The Compton Creek is located in Southeast Los Angeles County and runs through the City of Compton. The 3.3 mile watershed was first constructed by the Army Corps of Engineers north of Del Amo along Alameda beginning in 1936 and concluding in June 1937. Form 1938 to 1939 the channel was extended from Artesia to Alondra and then to just north of El Segundo.
Compton Creek is a vital tributary to the Los Angeles River and has the distinction of being one of only two fly-ways in the entire 51-mile stretch of the river. The California brown pelican and the California lest tern, both federally endangered species, are among the wildlife that take advantage of this fly-way, increasing the biological and ecological value of this small section of the creek.
In the 1930's Compton was a rural community with rich farmland where many of the residents kept livestock including cattle and horses. It was a place where children could play in water that flowed through the Creek, which now according to researches is not fit for human exposure. The history of the City of Compton can be traced back to the earliest missions and ranchos of Spanish California. Most of the present corporate area of Compton was part of the Rancho San Pedro, first granted in 1784 by Spanish Crown to Juan Jose Dominguez, a retired soldier. In 1867, a group of settlers, let by Griffith D***enson Compton and William Morton, traveled from northern California in search of milder temperatures. They settled in the area presently known as Compton. The city was officially incorporated in1888, which makes it one of the first incorporated cities in Los Angeles County.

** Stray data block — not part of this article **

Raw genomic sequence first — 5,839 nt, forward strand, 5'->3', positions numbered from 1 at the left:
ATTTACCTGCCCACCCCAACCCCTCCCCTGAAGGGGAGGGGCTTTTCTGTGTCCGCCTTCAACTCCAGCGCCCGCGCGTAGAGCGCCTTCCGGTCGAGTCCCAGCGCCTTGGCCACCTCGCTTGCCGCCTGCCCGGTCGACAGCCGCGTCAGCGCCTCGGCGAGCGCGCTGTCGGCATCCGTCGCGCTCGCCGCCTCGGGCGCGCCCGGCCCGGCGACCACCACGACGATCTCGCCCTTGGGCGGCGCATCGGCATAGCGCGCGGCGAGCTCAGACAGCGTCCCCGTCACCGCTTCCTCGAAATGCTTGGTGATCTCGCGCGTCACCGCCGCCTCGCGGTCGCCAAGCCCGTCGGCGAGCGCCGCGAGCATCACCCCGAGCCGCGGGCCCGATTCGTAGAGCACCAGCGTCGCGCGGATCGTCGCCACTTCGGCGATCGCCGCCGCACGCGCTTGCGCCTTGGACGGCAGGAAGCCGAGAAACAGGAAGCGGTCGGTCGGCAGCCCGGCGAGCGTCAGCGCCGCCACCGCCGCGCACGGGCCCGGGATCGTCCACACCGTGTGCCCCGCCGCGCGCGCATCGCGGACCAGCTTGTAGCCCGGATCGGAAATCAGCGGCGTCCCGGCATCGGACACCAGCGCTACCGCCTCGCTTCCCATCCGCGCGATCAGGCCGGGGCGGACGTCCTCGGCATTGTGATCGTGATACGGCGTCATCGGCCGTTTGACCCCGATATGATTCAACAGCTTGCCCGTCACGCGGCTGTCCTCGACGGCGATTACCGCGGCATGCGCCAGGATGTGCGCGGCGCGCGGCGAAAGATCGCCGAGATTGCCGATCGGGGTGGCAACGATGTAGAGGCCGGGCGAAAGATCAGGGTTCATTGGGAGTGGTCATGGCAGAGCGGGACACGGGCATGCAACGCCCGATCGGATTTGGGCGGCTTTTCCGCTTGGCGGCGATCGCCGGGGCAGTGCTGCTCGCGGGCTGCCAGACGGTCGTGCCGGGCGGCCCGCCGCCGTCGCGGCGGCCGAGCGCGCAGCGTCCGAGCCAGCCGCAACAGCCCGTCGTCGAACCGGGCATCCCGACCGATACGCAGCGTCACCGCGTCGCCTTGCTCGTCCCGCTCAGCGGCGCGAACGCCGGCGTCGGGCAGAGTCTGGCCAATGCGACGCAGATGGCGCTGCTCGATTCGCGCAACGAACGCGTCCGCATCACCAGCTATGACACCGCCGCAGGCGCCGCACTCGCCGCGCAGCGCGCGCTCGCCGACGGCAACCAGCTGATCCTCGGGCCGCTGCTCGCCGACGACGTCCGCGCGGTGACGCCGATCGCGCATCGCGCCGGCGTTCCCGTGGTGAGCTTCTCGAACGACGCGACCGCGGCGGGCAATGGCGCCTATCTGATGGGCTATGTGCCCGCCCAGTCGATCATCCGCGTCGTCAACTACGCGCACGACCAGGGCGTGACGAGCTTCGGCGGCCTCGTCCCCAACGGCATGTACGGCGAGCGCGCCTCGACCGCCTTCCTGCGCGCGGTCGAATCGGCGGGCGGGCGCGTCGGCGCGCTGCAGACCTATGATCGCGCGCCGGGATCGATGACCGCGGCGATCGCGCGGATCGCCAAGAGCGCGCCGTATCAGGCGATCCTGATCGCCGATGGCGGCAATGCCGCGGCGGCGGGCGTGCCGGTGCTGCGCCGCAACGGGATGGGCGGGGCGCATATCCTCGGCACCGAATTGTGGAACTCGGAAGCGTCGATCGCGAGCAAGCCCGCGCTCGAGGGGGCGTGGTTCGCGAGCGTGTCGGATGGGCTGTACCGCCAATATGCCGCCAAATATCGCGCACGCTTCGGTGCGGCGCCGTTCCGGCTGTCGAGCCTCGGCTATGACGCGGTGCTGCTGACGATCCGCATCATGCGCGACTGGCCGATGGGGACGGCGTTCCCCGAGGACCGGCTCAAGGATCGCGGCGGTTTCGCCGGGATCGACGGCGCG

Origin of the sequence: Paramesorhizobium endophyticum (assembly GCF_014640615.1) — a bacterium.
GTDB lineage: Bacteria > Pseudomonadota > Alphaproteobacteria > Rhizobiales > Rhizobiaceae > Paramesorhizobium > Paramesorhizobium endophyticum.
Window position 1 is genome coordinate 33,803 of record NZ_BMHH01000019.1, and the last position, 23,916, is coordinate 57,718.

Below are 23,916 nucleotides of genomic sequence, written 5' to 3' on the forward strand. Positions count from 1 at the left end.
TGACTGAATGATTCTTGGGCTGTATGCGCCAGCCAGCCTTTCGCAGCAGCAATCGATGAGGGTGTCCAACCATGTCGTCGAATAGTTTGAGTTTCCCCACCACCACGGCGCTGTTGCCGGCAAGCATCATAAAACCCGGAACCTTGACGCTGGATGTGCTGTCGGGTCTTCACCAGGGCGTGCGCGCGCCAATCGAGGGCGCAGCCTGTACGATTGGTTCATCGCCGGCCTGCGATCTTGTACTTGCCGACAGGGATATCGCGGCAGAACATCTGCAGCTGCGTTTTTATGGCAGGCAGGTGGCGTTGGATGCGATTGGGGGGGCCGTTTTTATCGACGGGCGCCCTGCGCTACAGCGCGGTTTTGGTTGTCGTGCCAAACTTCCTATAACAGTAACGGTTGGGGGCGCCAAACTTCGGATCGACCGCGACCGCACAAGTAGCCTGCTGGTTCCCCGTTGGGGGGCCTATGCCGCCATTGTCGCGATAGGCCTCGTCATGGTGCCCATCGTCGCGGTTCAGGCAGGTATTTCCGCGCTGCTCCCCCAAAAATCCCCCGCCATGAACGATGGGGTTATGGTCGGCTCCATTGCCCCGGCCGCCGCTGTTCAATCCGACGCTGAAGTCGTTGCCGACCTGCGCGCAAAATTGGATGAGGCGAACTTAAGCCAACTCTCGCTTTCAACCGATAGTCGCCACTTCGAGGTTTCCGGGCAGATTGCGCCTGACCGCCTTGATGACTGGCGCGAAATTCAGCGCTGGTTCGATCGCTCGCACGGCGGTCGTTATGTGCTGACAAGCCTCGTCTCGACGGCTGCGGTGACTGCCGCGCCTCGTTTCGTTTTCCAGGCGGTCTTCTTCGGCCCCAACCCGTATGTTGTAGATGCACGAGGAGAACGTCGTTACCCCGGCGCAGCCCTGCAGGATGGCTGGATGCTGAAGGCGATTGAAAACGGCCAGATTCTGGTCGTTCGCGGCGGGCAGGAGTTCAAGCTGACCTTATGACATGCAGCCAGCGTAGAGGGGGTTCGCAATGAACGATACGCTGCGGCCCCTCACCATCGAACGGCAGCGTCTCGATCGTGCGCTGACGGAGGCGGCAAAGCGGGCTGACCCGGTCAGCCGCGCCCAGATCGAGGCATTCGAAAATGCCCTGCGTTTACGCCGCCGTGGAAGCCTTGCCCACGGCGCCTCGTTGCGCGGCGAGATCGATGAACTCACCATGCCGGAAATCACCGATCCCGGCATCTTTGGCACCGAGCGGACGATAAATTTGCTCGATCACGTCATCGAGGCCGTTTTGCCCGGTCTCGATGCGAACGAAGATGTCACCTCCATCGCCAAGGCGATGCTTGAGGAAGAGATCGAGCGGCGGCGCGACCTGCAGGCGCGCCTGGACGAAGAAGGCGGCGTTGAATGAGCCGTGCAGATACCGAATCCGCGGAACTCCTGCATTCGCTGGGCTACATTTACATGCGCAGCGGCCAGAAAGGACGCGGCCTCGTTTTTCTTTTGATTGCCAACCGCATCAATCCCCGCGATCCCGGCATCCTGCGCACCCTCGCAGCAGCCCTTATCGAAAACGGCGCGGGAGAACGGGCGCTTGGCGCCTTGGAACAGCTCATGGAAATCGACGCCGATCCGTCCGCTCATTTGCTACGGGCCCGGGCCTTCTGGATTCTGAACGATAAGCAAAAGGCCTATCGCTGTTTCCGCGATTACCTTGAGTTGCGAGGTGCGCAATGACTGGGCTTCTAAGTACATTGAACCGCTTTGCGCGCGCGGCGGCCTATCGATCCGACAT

While we cannot return to the lifestyle of yesteryear, the Compton Creek Regional Garden Park will create a safe, beautiful environment-one that offers a place to play for children, a focal point of recreation and leisure for adults, and a source of pride for the entire community.
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